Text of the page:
Sunday Music – Maxwell’s Silver Hammer – The Paul McCartney Series (Part 1)

Posted on Sun 12/05/2010 by


Today’s music video is ‘Maxwell’s Silver Hammer’ from The Beatles.

This video was posted to You Tube by cobraman115

No mention of Paul McCartney’s long career would be complete without mentioning The Beatles. A whole further series could be devoted just to The Beatles, and that would be a very long series indeed. However, as I’m going to concentrate on McCartney’s long career after The Beatles, then I’ll just use this one post to mention in a short manner his career with that monster band.

Just what is it that makes a monster band like The Beatles so successful. It’s something that literally thousands of commentators have postulated on, and anything I say would just repeat that, the only difference being that I am adding my own personal observations on that.

Suffice it to say that they were immensely popular, and over the years, even those people who were not all that keen on their music at the time it came out have mellowed to the point where even they like their music.

They formed in 1960 and worked hard in the clubs of Liverpool and in Hamburg Germany before even going into the studio to record an album in late 1962, for an album released in early 1963, and the band folded in mid 1970, a mere seven year recording career which produced 12 studio albums. Because those albums were then redone and released in different parts of the World, those original 12 albums ended up as 27 studio albums. There were major live albums, numerous compilation albums, countless singles and numerous other collections of their music. Every one of those 12 original studio albums went to Number One, and not just in one place, but across the whole Planet. Numerous single releases were lifted from each album and nearly every one of them went to Number One. In one year alone, nine of the ten biggest selling singles in the UK were from The Beatles. Their songs sold faster than they could be released.

With each of those albums, the band evolved. They were never satisfied with just the one formula, and each album showed the band moving into a newer direction. They led the game, and were never content to just follow. The first few albums followed basically a type of formula (well maybe) but with ‘Help’, then ‘Rubber Soul’, and then ‘Revolver’, that progression became exponential.

They were never afraid to experiment with their music and the continuous nature of recording probably assisted their song writing. They used different instruments, different techniques, and everything they attempted proved successful. The band’s evolution never seemed to become static. No sooner had something new succeeded than they were trying something even more different. Probably hundreds of other bands followed what they were doing, and they too became successful.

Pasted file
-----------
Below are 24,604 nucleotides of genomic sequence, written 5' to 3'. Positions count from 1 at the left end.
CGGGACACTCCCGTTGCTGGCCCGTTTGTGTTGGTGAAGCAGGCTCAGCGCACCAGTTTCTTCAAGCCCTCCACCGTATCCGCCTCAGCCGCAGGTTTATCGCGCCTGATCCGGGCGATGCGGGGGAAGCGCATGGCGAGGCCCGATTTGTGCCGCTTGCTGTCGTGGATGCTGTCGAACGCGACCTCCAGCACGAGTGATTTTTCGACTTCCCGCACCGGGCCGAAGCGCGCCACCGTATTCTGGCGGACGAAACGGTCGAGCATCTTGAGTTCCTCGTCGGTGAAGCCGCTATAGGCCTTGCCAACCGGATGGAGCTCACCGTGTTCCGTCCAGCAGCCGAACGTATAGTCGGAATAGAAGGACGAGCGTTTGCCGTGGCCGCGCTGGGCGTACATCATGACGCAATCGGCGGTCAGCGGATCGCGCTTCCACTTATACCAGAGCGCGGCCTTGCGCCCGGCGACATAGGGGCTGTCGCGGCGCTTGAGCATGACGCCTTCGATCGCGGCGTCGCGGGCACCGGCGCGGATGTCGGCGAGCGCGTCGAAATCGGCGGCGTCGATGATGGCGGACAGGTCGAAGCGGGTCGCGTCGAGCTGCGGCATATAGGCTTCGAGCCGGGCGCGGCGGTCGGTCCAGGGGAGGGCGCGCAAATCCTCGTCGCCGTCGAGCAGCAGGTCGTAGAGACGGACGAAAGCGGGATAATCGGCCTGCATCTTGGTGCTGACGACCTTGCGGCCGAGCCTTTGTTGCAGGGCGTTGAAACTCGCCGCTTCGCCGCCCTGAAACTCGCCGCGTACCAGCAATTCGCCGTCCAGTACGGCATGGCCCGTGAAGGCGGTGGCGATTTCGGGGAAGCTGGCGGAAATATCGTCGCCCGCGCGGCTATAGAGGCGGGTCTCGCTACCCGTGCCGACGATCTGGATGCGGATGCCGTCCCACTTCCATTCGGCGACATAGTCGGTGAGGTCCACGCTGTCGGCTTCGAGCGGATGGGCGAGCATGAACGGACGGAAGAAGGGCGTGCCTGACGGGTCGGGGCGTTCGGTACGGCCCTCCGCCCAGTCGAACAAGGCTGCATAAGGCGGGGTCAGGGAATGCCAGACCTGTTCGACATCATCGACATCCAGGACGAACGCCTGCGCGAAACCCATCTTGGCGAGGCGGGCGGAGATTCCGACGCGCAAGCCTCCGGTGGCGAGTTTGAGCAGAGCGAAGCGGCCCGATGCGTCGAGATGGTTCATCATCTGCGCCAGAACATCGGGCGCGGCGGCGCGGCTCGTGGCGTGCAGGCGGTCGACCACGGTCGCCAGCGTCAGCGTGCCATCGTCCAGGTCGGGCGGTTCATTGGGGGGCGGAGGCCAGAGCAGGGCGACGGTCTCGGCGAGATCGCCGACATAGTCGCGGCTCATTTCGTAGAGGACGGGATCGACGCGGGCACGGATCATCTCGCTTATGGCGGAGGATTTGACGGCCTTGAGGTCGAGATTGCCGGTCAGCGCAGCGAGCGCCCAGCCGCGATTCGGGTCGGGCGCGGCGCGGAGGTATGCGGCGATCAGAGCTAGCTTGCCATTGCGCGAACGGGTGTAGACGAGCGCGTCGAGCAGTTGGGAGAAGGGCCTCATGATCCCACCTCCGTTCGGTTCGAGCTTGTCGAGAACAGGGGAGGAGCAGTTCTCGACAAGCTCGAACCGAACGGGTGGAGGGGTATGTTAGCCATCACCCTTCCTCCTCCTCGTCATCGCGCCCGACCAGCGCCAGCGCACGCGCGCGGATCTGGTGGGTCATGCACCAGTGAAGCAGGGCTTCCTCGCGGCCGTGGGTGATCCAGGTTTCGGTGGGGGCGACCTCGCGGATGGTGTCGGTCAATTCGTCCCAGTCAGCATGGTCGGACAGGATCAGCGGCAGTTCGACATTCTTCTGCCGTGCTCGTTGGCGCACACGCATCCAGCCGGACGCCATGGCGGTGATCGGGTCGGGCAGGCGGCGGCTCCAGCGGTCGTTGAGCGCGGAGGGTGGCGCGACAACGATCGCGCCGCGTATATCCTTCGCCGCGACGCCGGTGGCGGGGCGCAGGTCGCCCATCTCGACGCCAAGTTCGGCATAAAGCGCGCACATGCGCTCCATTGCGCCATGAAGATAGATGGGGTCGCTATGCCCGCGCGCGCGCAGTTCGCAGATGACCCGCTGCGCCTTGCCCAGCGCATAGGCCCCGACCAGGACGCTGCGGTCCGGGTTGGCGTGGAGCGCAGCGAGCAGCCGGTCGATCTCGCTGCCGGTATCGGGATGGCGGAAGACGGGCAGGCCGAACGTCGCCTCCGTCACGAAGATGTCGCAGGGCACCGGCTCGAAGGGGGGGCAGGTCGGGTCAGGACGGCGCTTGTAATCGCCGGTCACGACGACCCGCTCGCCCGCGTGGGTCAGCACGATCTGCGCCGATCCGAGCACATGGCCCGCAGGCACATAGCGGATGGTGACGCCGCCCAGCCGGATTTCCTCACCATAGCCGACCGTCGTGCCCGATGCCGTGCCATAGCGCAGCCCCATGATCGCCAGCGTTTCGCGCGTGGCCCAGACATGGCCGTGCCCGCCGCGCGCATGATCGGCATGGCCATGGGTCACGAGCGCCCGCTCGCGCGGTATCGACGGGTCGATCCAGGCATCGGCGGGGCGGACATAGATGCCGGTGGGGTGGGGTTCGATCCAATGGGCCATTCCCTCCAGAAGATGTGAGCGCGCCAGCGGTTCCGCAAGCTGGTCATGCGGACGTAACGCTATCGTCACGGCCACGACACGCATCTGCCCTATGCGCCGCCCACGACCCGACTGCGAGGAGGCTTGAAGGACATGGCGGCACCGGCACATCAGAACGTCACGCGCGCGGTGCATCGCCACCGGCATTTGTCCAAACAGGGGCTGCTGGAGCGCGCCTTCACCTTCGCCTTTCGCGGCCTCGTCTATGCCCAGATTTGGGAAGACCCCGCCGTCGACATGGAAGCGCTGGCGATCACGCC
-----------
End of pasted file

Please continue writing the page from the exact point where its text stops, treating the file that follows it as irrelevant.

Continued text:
After ‘Revolver’ came arguably what may be the Best album ever released by anyone, the magic ‘Sgt. Pepper’s Lonely Hearts Club Band’. This album involved more than 700 hours of studio sessions. After its release, some other bands looked on it as a crushing blow. For years, bands had been vainly attempting to keep up with The Beatles, and when ‘Peppers’ came out, the realisation sunk in that it was all over. The Beatles had reached a pinnacle no one could ever reach. Brian Wilson of the legendary Beach Boys thought that no one would ever produce anything near as good as this album, even though his band The Beach Boys later produced ‘Pet Sounds’, which made the Beatles envious, and the Beatles even brought out a song in tribute to a Beach Boys song later.

Success after such a masterpiece has eluded people throughout the ages. Authors who have written a monster novel have never been able to follow it up. Singers have produced monster singles and then stagnated, unable to reproduce anything on that scale again. The same applies with Albums. A band reaches that pinnacle and then cannot do the same again.

The Beatles didn’t look upon ‘Peppers’ as the end. They went upwards from there. In fact, the masterful double album now called the ‘White Album’ was in fact a bigger selling album for the band than anything that came before it, ‘Peppers’ included.

That wasn’t the end of it either.